Podcast: Westminster intrigue and what it means for Scotland

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Jim Murphy’s political nemesis returned to the Newsnet Radio podcast studio to reflect on her first few months as the MP for East Renfrewshire, one of the most fiercely contested seats of the 56 won by the SNP last May.

Kirsten Oswald last spoke to podcast host Derek Bateman in the run-up to last year’s general election. At the time few gave her much chance of taking the seat. Her victory was among those to underpin the sheer scale of the SNP gain and Labour’s staggering defeat in Scotland.

She joined Glasgow businessman Paul Fee to discuss the ongoing tussle between HM Treasury and Scottish Government over the fiscal arrangements involved in the implementation of the Smith Commission proposals to increase the powers of the Scottish Parliament.

Are both sides playing with a straight bat? What are the implications for the future of Scotland and the UK? Is there an agenda, and if so what is it? All this and more as our guests attempt to unravel Westminster’s Scottish intrigue…

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9 COMMENTS

  1. Kirsten says: “Its great to be the MP for East Renfrewshire”. Why, I ask myself, for heavens sake even, does any SNP politician think “its great” to be a Westminister MP? As Derek highlighted, EVEL shows all the respect Scottish MP’s get. Even the dugs in Musselburgh High Street ken the fiscal framework/vow/smith is a unionist stitch-up. 56 Scots MP’s are irrelevant and powerless, as Derek implies. Paul Fee is right – our overlords are asset stripping and draining money out of Scotland, and no coincidence Smith the investment banker is involved in ownership of so many major Scottish businesses and mostly former public utilities in energy, airports and ports. “Our side of the House” she says: as if longevity there is inevitable and we are ‘together’ with other unionists on “our side of the house”. “Unhelpful going forward” is all Kirsten has to say about the way the Tories and their investment banker mates continue to piss on Scotland and the Scots. Fee is right – “you will do what you are told to do” is the Tory/banker approach to the Scots; and what difference has a feeble 56 made or will ever make? Nae doot Scotland is being subjected to a ‘scorched earth’ economic strategy led by a Tories/Offshore Bankers consortia who own all the key assets Maggie sold off, and the SNP are doing absolutely zilch about this, if they even realise it is happening under their well-paid (i.e. unionist salary) noses. Independence is ‘radical’ but the SNP certainly aint.

  2. Alf. Baird I have read your posts and I still don’t know where you stand I mean I agree the 56 S.N.P. Mps may be feeble through no fault of their own I would rather have them there as 56 unionists mps and I freely admit I am not the sharpest knife in drawer but I really do not get which side you are on or do you just have an S.N.P. Bad attitude ?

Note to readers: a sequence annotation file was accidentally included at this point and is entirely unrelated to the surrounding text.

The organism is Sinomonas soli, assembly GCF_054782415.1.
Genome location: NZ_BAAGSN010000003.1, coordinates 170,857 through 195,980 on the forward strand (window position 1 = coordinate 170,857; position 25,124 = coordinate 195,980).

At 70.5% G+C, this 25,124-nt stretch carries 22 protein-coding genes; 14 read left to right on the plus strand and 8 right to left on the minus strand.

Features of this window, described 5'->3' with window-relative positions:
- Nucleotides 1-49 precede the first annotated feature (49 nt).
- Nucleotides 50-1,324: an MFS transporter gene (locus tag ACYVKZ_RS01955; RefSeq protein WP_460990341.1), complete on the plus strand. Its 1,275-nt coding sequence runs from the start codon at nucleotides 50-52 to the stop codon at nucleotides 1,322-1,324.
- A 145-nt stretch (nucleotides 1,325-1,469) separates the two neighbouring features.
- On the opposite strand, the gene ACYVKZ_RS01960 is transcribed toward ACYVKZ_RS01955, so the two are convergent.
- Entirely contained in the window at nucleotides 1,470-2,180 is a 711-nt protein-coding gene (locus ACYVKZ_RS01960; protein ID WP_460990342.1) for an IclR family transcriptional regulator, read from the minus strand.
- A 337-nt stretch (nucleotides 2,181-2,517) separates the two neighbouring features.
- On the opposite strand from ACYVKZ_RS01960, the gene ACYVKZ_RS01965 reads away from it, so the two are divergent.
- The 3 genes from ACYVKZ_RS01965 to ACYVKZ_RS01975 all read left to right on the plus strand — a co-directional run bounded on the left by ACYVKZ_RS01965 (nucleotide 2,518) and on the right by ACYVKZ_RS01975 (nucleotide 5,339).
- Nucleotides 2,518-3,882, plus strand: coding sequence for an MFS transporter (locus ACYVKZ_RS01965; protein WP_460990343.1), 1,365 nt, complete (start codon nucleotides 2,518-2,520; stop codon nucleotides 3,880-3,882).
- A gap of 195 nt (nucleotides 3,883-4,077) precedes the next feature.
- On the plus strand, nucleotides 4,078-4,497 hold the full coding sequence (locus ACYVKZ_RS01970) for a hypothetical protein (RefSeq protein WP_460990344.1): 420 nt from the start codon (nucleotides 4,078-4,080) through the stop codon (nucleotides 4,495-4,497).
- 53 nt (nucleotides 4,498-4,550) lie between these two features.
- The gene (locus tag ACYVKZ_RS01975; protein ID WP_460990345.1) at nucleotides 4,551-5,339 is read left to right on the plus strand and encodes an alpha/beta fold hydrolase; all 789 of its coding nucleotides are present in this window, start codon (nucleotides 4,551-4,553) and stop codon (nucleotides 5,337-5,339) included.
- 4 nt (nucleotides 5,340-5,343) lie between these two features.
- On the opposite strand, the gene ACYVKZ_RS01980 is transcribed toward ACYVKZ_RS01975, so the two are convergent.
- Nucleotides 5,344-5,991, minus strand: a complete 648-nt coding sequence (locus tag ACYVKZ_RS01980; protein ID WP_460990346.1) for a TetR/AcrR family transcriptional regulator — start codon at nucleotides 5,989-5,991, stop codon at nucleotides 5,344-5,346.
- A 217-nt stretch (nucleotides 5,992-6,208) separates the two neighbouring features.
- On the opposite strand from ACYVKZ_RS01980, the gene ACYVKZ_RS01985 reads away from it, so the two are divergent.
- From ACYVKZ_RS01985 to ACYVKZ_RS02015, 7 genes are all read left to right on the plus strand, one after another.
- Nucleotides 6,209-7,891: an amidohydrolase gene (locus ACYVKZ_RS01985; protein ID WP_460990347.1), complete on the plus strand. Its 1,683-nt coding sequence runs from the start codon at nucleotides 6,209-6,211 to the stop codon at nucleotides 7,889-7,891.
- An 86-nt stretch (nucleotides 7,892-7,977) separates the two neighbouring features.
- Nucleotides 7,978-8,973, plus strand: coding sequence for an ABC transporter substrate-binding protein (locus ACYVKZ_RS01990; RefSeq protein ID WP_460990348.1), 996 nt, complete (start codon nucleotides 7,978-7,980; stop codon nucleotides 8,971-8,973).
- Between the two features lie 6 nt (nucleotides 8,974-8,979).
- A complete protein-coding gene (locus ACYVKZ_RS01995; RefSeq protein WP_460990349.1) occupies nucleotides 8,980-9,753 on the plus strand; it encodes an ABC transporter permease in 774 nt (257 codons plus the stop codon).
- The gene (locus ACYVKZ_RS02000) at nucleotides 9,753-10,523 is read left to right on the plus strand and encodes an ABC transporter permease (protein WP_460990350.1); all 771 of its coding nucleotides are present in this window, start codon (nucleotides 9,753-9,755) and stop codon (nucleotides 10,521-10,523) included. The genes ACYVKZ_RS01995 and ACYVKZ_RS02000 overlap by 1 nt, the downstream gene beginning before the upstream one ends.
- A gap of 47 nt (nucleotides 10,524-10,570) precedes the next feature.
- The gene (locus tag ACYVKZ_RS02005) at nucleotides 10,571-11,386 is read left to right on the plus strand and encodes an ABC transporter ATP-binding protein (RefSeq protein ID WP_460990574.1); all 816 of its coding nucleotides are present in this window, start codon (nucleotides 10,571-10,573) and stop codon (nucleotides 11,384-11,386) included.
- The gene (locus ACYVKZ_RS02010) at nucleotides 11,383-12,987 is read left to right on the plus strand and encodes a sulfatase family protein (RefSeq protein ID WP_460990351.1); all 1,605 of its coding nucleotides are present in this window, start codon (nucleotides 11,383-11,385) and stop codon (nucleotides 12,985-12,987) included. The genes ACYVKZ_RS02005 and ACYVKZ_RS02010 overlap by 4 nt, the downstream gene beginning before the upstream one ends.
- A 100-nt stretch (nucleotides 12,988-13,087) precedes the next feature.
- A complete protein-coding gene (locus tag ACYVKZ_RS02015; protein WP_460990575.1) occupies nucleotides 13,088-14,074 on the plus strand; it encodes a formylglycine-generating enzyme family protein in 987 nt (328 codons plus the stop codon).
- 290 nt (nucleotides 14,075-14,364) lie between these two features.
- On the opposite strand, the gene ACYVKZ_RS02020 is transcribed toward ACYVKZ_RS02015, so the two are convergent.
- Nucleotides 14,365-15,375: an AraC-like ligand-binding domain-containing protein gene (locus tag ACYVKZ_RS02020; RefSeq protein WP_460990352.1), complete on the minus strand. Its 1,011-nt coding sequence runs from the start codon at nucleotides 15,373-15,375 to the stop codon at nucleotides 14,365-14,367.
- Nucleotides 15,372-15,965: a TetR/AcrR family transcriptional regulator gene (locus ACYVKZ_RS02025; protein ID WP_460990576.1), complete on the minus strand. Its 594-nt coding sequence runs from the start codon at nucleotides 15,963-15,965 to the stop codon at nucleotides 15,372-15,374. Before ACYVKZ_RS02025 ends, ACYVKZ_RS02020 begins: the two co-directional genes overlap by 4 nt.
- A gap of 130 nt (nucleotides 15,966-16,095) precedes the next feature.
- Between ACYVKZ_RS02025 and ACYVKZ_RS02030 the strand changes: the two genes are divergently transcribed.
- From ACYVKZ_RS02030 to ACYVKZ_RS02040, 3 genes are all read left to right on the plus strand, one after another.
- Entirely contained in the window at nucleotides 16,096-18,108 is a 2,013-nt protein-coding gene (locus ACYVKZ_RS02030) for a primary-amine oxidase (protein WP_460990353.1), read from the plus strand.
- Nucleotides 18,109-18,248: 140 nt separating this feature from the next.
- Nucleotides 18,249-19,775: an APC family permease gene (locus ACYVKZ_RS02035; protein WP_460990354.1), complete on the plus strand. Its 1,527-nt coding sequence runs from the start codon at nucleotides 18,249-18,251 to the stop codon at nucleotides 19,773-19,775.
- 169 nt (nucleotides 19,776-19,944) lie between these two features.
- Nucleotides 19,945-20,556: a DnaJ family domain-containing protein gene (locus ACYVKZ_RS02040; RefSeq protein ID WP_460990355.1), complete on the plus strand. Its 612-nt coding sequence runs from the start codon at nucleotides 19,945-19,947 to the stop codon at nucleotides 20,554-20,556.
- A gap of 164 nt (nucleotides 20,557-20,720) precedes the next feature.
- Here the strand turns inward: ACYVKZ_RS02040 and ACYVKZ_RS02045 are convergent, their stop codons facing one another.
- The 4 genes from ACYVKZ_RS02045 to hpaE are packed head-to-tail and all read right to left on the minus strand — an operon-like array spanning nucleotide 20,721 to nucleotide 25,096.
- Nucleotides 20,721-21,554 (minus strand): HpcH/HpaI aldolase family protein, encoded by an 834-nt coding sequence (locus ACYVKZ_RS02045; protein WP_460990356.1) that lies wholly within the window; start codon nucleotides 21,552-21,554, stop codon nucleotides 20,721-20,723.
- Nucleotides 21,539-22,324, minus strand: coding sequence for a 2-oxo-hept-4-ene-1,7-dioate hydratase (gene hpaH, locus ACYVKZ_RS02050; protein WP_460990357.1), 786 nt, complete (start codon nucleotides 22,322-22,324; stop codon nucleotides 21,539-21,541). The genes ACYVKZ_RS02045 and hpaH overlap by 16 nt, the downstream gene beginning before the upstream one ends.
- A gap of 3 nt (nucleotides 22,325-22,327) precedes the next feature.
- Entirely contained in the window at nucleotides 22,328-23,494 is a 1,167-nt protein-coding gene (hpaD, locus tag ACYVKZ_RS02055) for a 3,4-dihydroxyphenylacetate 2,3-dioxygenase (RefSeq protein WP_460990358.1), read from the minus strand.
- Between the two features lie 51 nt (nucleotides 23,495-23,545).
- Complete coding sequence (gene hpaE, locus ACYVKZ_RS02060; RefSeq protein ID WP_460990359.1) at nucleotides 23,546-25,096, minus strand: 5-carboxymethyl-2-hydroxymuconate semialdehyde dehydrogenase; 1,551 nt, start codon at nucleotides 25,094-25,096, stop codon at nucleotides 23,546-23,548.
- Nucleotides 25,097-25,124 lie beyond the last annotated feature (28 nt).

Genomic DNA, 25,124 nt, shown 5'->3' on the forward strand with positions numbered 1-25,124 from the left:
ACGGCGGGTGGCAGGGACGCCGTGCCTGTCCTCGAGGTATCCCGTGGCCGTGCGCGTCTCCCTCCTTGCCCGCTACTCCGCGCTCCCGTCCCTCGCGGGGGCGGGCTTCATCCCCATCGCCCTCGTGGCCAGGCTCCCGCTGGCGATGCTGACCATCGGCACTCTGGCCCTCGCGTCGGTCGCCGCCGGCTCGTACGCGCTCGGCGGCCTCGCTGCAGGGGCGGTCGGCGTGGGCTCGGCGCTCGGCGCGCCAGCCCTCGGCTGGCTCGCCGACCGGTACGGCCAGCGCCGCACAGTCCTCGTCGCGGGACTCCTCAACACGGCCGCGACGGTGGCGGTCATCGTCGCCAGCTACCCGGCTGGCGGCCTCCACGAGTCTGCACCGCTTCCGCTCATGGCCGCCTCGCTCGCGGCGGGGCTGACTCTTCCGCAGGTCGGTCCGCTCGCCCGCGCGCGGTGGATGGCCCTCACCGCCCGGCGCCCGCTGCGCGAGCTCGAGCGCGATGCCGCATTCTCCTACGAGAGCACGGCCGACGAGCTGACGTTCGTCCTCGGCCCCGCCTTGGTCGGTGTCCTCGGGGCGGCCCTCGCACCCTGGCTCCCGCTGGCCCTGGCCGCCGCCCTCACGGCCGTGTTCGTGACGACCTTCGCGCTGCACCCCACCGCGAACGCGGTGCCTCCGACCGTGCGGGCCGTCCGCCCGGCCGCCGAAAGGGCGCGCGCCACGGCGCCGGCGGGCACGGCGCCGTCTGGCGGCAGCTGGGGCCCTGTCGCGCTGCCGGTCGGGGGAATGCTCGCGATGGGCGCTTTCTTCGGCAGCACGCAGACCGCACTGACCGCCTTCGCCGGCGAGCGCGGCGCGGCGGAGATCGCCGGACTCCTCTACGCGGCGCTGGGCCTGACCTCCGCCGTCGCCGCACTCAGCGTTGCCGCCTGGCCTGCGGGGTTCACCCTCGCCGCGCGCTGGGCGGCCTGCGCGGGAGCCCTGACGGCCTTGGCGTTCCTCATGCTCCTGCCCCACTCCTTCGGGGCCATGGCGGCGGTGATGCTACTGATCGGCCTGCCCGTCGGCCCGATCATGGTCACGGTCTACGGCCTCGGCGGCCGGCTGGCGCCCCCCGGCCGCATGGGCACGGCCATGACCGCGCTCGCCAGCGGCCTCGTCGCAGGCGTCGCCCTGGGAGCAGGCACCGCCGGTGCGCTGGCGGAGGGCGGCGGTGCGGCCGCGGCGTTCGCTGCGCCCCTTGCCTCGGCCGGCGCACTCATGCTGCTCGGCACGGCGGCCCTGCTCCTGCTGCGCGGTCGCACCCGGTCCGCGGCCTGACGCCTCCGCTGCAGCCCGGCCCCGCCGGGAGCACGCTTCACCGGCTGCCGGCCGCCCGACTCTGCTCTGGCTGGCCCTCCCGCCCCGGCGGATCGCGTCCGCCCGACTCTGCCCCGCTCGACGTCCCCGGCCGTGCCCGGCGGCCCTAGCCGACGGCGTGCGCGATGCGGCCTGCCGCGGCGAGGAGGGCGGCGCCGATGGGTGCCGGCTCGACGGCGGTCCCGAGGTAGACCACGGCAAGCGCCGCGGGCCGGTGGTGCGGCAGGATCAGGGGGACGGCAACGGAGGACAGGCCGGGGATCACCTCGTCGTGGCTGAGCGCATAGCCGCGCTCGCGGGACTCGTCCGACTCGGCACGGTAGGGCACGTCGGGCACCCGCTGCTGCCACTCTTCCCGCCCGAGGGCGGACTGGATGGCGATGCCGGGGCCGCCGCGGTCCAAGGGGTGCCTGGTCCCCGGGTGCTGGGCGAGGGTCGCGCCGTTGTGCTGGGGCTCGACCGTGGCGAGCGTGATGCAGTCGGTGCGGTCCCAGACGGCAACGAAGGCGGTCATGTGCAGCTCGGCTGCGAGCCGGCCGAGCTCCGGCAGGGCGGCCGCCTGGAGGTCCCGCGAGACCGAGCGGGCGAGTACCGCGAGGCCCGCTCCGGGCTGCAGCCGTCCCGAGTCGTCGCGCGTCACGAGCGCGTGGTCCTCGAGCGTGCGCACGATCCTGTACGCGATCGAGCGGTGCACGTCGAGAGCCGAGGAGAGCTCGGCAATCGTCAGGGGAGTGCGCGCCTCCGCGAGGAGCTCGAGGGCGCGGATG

• Blair, you are perfectly entitled to challenge any of the comments I made on a number of the specific issues discussed in Derek’s podcast and I’d be happy to respond. You don’t appear to have done that.

  3. Alf is right. Paul Fee is correct. The Westminster Regime is out to punish and impoverish us. I see no point in playing their games to their rules. Enough is enough.

    Our MPs in London should leave a token 3 MPs (rotating) at Westminster and decant to the public benches in Holyrood. After all London only has 3 MPs in Scotland.

    Might at least shake things up a bit. We cannot just allow them ‘business as usual’.

    • “The Westminster Regime is out to punish and impoverish us.”

      Much as they did with any other ‘wayward/ungrateful’ colony, Arthur, though now intensifying because they ken the writing is on the wall. Scotland’s political leaders need to up their game.

  4. Alf, Derek, et al
    I posit that the current scenario could not be better especially when coupled with BREXIT likely outcome.

    SNP ca’ing cannily until we shall ca’ awa very imminently – to paraphrase Kirkintilloch’s motto -from this faux Union on our own terms and in our own time having guddled the Unionist tummy.

    Also. a second referendum need not necessarily be the only option in doing so as I believe Mr Salmond has indicated since re-Indy referendum 1.

    Personally, I see no impediment to abrogating the Treaty beyond panic stricken legal eagles and associated other minority vested interests for already we are becoming de facto re-independent as witnessed by the Alex Salmond-led recent delegation to China where he met with counter-parties at a high enough level to piss Mr Cameron, the FCO, and, officially, the British Embassy there severely off.

    As a long-time resident of the Far East, by way of the Middle East, I could not have found the diplomatic signals sent to the UKGov to have been any more deliciously clearer in its variation of Agincourt Salute of which the Anglo-Brit establishment are so fond to bum about when it suits them.

    So, simply, forward in the spirit of John MacLean and many, many others and dancing to our own tune rather than the Morris Dancer Shuffle.

  5. Alf I do not profess to know all of your posts or points but after I read them I am left wondering if you are for independence or not it is probably my failure to understand them but that was my main question thank you for taking the time to reply to me

    • Like I said: “you are perfectly entitled to challenge any of the comments I made on a number of the specific issues discussed in Derek’s podcast and I’d be happy to respond.”

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